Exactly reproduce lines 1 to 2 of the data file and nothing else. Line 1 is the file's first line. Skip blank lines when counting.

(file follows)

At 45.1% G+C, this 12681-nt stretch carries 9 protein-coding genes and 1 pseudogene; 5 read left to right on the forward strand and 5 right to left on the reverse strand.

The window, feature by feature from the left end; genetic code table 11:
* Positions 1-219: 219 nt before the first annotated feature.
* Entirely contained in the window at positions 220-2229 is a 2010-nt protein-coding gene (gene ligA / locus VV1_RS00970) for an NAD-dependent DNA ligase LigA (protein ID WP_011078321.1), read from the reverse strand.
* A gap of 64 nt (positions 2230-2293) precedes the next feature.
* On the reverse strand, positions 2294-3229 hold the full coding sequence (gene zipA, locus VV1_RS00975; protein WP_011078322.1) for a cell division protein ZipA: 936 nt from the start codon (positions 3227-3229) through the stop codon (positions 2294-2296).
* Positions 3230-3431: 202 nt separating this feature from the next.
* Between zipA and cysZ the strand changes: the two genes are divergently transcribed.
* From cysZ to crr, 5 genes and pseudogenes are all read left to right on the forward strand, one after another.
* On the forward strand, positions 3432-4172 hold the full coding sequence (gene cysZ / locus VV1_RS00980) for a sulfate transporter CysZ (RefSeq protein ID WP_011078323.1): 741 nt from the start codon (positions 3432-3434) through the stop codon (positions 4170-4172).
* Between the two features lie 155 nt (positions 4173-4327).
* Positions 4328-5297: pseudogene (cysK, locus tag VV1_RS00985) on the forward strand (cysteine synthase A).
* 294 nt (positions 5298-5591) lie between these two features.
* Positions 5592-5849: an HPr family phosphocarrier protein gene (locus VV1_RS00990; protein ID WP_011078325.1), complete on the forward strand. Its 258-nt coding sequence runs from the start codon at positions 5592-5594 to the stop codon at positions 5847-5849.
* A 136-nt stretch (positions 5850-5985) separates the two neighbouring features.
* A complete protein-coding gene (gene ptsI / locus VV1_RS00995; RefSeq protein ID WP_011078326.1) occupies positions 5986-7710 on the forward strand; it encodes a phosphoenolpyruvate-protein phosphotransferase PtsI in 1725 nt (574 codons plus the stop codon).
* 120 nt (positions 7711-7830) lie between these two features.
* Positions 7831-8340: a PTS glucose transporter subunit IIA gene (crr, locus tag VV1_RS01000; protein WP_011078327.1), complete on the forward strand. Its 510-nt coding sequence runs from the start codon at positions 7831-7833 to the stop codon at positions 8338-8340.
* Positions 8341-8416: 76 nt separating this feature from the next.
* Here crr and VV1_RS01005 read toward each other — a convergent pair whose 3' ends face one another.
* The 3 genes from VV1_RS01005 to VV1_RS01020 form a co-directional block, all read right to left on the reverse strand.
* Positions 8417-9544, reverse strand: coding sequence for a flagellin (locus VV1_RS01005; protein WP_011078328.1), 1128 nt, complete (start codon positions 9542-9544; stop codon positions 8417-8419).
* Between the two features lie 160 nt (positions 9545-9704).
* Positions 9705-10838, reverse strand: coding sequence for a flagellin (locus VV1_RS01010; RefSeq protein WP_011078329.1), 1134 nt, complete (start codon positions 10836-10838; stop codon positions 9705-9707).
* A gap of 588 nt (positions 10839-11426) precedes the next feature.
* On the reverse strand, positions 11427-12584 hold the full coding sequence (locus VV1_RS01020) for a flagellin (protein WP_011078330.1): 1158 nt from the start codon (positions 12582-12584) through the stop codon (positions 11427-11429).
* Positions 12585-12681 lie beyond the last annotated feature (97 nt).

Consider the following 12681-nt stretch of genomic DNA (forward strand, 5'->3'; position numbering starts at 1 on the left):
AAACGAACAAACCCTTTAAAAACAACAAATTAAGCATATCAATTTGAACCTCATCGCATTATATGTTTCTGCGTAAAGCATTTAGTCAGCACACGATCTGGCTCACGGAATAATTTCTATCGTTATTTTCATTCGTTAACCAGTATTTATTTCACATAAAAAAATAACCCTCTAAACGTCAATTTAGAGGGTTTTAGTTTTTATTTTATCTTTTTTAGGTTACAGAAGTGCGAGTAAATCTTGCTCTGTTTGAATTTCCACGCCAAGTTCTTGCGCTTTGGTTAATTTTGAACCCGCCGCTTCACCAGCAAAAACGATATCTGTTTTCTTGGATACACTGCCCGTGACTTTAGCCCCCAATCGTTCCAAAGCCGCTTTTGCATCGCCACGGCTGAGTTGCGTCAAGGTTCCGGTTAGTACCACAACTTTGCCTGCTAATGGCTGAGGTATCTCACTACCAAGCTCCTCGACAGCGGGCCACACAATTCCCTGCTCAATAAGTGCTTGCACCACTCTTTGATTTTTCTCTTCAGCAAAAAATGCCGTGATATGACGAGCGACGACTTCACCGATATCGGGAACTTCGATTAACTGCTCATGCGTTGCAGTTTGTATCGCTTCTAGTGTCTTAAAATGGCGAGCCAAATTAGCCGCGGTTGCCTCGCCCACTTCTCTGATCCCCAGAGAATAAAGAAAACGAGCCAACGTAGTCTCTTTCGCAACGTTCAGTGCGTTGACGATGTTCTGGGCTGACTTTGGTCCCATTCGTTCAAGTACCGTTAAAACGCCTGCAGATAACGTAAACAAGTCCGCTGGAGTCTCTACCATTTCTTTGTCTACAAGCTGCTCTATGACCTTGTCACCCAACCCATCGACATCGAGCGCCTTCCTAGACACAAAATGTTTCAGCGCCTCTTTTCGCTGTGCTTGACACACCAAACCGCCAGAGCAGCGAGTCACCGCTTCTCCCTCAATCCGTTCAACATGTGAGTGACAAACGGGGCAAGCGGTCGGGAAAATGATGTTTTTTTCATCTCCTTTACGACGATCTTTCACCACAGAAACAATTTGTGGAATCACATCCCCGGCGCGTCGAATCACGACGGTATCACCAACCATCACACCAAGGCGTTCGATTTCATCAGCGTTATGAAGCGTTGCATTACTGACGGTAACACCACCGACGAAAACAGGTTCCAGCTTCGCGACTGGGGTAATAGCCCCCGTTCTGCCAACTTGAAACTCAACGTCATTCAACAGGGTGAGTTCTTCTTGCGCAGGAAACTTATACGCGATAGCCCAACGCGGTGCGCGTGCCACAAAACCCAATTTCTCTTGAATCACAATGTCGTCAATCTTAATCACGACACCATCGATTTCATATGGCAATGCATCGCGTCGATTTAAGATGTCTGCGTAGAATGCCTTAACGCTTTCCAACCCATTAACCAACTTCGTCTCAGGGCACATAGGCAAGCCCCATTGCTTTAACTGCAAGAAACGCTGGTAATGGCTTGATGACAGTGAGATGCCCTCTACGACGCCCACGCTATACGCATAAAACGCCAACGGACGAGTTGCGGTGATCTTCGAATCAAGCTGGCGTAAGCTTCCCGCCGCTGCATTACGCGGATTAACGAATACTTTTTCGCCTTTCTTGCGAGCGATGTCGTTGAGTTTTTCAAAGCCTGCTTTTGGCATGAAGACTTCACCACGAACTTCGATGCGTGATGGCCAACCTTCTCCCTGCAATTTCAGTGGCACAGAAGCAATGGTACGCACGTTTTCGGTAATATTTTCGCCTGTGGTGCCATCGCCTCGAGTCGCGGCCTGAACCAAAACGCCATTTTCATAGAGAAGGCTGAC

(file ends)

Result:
At 45.1% G+C, this 12681-nt stretch carries 9 protein-coding genes and 1 pseudogene; 5 read left to right on the forward strand and 5 right to left on the reverse strand.

The window, feature by feature from the left end; genetic code table 11: